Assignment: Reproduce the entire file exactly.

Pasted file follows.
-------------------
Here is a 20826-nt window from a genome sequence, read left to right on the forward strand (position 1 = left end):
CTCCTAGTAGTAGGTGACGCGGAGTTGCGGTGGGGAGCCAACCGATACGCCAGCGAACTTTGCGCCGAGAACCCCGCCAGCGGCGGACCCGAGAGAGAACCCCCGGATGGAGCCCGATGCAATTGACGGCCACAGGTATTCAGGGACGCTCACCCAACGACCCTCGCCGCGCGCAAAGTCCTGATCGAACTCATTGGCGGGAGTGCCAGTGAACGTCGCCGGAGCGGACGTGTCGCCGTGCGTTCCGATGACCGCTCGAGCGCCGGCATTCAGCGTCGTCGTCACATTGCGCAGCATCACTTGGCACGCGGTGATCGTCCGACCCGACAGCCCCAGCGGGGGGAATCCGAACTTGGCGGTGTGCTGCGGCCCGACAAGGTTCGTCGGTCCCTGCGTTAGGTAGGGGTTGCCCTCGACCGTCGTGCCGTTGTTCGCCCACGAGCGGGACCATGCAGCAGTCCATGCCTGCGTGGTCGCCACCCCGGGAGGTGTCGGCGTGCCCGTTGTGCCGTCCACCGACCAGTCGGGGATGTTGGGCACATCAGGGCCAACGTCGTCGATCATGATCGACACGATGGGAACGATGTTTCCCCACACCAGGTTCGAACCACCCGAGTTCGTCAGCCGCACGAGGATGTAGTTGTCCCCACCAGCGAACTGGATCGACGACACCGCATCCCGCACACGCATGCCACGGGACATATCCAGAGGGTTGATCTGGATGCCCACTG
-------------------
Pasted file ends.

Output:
Here is a 20826-nt window from a genome sequence, read left to right on the forward strand (position 1 = left end):
CTCCTAGTAGTAGGTGACGCGGAGTTGCGGTGGGGAGCCAACCGATACGCCAGCGAACTTTGCGCCGAGAACCCCGCCAGCGGCGGACCCGAGAGAGAACCCCCGGATGGAGCCCGATGCAATTGACGGCCACAGGTATTCAGGGACGCTCACCCAACGACCCTCGCCGCGCGCAAAGTCCTGATCGAACTCATTGGCGGGAGTGCCAGTGAACGTCGCCGGAGCGGACGTGTCGCCGTGCGTTCCGATGACCGCTCGAGCGCCGGCATTCAGCGTCGTCGTCACATTGCGCAGCATCACTTGGCACGCGGTGATCGTCCGACCCGACAGCCCCAGCGGGGGGAATCCGAACTTGGCGGTGTGCTGCGGCCCGACAAGGTTCGTCGGTCCCTGCGTTAGGTAGGGGTTGCCCTCGACCGTCGTGCCGTTGTTCGCCCACGAGCGGGACCATGCAGCAGTCCATGCCTGCGTGGTCGCCACCCCGGGAGGTGTCGGCGTGCCCGTTGTGCCGTCCACCGACCAGTCGGGGATGTTGGGCACATCAGGGCCAACGTCGTCGATCATGATCGACACGATGGGAACGATGTTTCCCCACACCAGGTTCGAACCACCCGAGTTCGTCAGCCGCACGAGGATGTAGTTGTCCCCACCAGCGAACTGGATCGACGACACCGCATCCCGCACACGCATGCCACGGGACATATCCAGAGGGTTGATCTGGATGCCCACTG